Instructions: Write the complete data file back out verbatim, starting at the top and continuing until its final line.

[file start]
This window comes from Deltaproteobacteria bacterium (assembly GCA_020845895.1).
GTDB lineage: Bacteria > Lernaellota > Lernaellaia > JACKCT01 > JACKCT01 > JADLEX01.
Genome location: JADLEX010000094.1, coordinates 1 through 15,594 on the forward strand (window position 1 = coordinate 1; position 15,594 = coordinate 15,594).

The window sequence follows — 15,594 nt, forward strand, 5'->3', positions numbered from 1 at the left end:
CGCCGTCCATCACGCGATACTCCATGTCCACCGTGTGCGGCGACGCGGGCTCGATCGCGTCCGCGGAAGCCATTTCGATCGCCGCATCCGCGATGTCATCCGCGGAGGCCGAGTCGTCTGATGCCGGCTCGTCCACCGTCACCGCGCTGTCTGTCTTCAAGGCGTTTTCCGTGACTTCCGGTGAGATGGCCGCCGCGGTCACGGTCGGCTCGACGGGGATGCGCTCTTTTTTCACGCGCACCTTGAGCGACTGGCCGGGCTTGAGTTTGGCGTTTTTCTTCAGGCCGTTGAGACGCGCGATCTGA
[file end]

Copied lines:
This window comes from Deltaproteobacteria bacterium (assembly GCA_020845895.1).
GTDB lineage: Bacteria > Lernaellota > Lernaellaia > JACKCT01 > JACKCT01 > JADLEX01.
Genome location: JADLEX010000094.1, coordinates 1 through 15,594 on the forward strand (window position 1 = coordinate 1; position 15,594 = coordinate 15,594).

The window sequence follows — 15,594 nt, forward strand, 5'->3', positions numbered from 1 at the left end:
CGCCGTCCATCACGCGATACTCCATGTCCACCGTGTGCGGCGACGCGGGCTCGATCGCGTCCGCGGAAGCCATTTCGATCGCCGCATCCGCGATGTCATCCGCGGAGGCCGAGTCGTCTGATGCCGGCTCGTCCACCGTCACCGCGCTGTCTGTCTTCAAGGCGTTTTCCGTGACTTCCGGTGAGATGGCCGCCGCGGTCACGGTCGGCTCGACGGGGATGCGCTCTTTTTTCACGCGCACCTTGAGCGACTGGCCGGGCTTGAGTTTGGCGTTTTTCTTCAGGCCGTTGAGACGCGCGATCTGA